When we do an asparagus pizza, for example, we really don't have to prep the ingredients before putting them on the dough because the oven is so hot. All I do is I peel through a whole stalk of asparagus, and I take all that peeling and just toss it with olive oil, salt, and pepper, and then I'll put that on the stretched dough with maybe an egg and a little bit of guanciale. Because the oven's so hot, it really just roasts that asparagus so quickly on the pizza that you're able to get all these natural oils and flavors from the asparagus onto the dough, and the guanciale is actually rendering at the same time.

I just think that if you look around the country at a lot of the forward-thinking Neapolitan pizzerias, or people who are doing a Neapolitan style, you'll find that the ingredients are very chef-driven.

I like New York-style pizza, which is really what the common pizza is around here, I think. But this was something that I became passionate about, just kind of exploring it and traveling around the country a little bit and going into pizzerias. I just fell in love with it, and then I went and cooked in an oven, and all my little chef lightbulbs kind of went off in my head. I said, This is really cool; that's something I want to do.

I pay a lot of respect to the traditions of where food comes from. I don't let it handicap me in where I want to go, but I think it's important that chefs pay respect to the traditions on where the food comes from and make it their own, and I think that's what we do over at Posto with our pizza.

So, you're expanding Painted Burro. Would you ever considering expanding Posto as well?
Yeah, sure. I don't see why not. Our [upcoming] Posto Mobile truck is probably something I'll use to test markets. We have a lot of success with our pizza trailer. It's the same oven that we have in the restaurants, so we go to people's houses and cook the pizza right in front of them, and they're blown away. From a distance, people are like, What's so special about Neapolitan pizza? But unless you show up to a restaurant and have a pizza that's made right in front of your eyes in 60 seconds, you don't get it.

A few years ago I did Chronicle. When she saw the pizza come out of the oven, her eyes just lit up, and she was like — it wasn't really about the story any more. She just kind of made a connection to the pizza, and I was like, Wow, that's awesome. If you're tasting our tomatoes, our mozzarella that we're pulling fresh every day — we stretch 40 pounds of fresh mozzarella every day at the restaurant — it's just nothing but fresh, fresh, fresh ingredients. The best ingredients we can use. I think that's the big difference. When you go from a mass produced thing to a hand-crafted pizza, I'm very passionate about it. I think it's a beautiful thing.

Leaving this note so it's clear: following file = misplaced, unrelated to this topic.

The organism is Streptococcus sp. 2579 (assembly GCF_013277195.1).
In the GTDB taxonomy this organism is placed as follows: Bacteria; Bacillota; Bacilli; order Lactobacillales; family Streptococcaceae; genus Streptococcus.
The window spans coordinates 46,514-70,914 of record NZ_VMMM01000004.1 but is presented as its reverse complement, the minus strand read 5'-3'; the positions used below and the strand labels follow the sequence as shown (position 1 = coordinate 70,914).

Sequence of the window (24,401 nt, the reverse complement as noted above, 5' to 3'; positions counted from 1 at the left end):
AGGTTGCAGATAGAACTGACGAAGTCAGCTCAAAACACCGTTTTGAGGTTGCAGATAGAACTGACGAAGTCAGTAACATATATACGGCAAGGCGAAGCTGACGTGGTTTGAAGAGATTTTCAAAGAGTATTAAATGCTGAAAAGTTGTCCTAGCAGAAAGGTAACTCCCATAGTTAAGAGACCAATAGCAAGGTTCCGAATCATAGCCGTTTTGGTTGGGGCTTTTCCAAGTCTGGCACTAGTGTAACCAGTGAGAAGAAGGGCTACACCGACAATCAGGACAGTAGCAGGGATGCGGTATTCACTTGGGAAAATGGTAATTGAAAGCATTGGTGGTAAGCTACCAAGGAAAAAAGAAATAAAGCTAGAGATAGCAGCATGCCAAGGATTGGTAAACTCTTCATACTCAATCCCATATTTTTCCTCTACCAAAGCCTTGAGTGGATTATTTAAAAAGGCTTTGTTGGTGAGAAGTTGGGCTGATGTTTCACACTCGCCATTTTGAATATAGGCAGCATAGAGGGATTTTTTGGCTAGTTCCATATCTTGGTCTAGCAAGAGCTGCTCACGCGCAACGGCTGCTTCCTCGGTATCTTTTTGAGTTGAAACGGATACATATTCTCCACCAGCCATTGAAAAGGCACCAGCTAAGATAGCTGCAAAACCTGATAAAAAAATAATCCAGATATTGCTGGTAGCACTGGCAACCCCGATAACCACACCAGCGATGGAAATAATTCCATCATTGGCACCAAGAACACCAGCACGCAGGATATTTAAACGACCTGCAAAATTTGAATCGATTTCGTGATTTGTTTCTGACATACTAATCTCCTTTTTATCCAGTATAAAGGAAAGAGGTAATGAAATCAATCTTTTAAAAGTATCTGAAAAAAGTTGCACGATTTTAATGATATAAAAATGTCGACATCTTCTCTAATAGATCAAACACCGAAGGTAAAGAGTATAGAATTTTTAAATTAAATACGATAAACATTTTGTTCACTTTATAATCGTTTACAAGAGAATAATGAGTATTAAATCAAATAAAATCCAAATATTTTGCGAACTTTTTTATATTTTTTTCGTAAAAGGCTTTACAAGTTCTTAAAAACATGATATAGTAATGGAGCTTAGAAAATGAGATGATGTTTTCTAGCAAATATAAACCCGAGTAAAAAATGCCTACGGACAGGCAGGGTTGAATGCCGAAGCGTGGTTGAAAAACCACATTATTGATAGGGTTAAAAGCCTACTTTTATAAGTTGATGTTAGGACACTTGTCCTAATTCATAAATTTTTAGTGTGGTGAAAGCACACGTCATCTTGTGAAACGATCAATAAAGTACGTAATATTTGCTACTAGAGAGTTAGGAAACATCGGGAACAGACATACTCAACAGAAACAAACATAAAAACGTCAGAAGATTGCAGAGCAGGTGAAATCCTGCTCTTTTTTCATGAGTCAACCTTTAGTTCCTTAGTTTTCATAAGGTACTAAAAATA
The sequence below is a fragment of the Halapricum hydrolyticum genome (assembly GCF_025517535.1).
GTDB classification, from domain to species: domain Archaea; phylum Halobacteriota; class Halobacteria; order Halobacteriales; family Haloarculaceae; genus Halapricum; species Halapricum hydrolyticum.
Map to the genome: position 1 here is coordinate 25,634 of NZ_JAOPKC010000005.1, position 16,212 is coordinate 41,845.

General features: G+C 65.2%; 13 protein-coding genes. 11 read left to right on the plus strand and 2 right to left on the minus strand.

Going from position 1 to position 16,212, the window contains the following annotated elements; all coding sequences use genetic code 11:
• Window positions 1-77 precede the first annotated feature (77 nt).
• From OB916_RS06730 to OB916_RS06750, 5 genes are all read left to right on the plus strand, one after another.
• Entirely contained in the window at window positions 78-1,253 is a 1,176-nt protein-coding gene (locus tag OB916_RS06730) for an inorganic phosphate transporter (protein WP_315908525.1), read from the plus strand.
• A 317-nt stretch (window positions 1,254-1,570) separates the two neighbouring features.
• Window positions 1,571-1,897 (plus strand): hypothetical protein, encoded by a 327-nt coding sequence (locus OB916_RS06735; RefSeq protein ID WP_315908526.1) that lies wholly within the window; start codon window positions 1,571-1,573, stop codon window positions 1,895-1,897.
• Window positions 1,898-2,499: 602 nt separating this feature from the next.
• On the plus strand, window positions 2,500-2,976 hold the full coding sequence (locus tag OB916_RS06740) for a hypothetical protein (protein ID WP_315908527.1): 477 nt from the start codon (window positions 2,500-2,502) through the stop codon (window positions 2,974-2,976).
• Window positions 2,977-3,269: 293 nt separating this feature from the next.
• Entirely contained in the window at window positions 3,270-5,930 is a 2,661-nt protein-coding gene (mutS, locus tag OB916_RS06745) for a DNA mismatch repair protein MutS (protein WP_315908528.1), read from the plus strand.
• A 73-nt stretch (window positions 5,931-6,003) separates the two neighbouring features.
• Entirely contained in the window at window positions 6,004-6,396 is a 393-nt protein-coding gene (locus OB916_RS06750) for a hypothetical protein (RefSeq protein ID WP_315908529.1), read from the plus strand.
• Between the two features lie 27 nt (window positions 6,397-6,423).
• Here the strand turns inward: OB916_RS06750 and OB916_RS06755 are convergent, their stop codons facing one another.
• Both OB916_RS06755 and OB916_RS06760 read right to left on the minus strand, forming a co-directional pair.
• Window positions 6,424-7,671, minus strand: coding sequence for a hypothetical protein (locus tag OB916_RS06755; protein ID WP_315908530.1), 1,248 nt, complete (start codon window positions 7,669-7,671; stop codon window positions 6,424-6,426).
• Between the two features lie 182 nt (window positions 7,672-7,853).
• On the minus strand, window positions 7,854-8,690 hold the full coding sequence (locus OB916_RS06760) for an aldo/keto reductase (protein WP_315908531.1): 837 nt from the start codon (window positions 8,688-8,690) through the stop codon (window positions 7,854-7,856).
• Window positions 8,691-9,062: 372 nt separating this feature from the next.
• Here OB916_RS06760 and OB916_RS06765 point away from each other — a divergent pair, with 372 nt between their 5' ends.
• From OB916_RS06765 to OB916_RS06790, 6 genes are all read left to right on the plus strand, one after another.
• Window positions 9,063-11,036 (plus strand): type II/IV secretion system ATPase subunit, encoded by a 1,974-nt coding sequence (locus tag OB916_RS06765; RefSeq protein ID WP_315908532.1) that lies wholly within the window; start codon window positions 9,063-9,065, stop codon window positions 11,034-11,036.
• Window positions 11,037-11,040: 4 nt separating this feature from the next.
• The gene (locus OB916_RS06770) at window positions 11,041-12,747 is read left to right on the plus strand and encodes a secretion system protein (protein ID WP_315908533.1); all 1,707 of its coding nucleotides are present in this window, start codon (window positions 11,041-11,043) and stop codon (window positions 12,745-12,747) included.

The truck that you're launching — is that an extension of your existing catering trailer, or will you have a schedule out on the streets like a regular food truck?
We do have a location that we're going to be at five days a week. We're just working through the details on. It won't be ready until end of May, beginning of June.

Final thoughts on Neapolitan pizza?
I'm really excited for all the new Neapolitan pizza that's popping up. I'm looking forward to seeing Crush, and seeing Crush expand, and I'm looking forward to trying Pastoral's pizza. I think it's great that more people are embracing the Neapolitan style, and I think that it's really bringing awareness to it. People are starting to get used to seeing that style of pizza as another big contender in the marketplace here. You go to San Francisco, and it's huge. You go to Colorado, and it's big. You're in Texas, it's getting big. New York, it's getting big. Boston, we're getting there, so I'm excited.
· All coverage of Posto on Eater [~EBOS~]
· All coverage of Pizza Week on Eater [~EBOS~]

Posto (Somerville)

187 Elm St., Somerville, MA 02140 Visit Website